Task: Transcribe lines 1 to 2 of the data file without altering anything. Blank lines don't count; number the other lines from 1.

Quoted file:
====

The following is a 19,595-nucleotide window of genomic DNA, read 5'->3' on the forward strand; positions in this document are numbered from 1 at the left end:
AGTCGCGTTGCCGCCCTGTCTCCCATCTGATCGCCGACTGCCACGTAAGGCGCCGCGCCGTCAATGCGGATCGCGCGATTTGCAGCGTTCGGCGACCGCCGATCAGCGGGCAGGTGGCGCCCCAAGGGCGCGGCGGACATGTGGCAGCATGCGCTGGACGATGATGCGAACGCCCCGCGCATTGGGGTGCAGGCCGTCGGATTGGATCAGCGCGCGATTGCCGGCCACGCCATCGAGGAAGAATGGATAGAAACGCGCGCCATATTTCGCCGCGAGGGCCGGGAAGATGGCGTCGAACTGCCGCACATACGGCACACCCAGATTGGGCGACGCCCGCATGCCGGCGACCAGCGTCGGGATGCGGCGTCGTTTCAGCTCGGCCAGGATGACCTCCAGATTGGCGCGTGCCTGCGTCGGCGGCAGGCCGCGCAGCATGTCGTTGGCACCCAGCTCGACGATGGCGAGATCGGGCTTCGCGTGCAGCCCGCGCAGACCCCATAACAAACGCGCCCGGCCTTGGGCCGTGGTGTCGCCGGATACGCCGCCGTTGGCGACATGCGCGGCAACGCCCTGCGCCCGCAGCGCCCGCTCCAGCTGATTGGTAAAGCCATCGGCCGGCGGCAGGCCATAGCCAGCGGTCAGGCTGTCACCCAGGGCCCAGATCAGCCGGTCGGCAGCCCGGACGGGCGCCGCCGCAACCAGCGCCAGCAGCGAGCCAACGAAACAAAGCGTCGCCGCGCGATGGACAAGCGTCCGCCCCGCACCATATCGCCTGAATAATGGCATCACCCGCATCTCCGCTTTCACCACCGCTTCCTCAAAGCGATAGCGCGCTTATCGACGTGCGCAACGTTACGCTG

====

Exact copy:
The following is a 19,595-nucleotide window of genomic DNA, read 5'->3' on the forward strand; positions in this document are numbered from 1 at the left end:
AGTCGCGTTGCCGCCCTGTCTCCCATCTGATCGCCGACTGCCACGTAAGGCGCCGCGCCGTCAATGCGGATCGCGCGATTTGCAGCGTTCGGCGACCGCCGATCAGCGGGCAGGTGGCGCCCCAAGGGCGCGGCGGACATGTGGCAGCATGCGCTGGACGATGATGCGAACGCCCCGCGCATTGGGGTGCAGGCCGTCGGATTGGATCAGCGCGCGATTGCCGGCCACGCCATCGAGGAAGAATGGATAGAAACGCGCGCCATATTTCGCCGCGAGGGCCGGGAAGATGGCGTCGAACTGCCGCACATACGGCACACCCAGATTGGGCGACGCCCGCATGCCGGCGACCAGCGTCGGGATGCGGCGTCGTTTCAGCTCGGCCAGGATGACCTCCAGATTGGCGCGTGCCTGCGTCGGCGGCAGGCCGCGCAGCATGTCGTTGGCACCCAGCTCGACGATGGCGAGATCGGGCTTCGCGTGCAGCCCGCGCAGACCCCATAACAAACGCGCCCGGCCTTGGGCCGTGGTGTCGCCGGATACGCCGCCGTTGGCGACATGCGCGGCAACGCCCTGCGCCCGCAGCGCCCGCTCCAGCTGATTGGTAAAGCCATCGGCCGGCGGCAGGCCATAGCCAGCGGTCAGGCTGTCACCCAGGGCCCAGATCAGCCGGTCGGCAGCCCGGACGGGCGCCGCCGCAACCAGCGCCAGCAGCGAGCCAACGAAACAAAGCGTCGCCGCGCGATGGACAAGCGTCCGCCCCGCACCATATCGCCTGAATAATGGCATCACCCGCATCTCCGCTTTCACCACCGCTTCCTCAAAGCGATAGCGCGCTTATCGACGTGCGCAACGTTACGCTG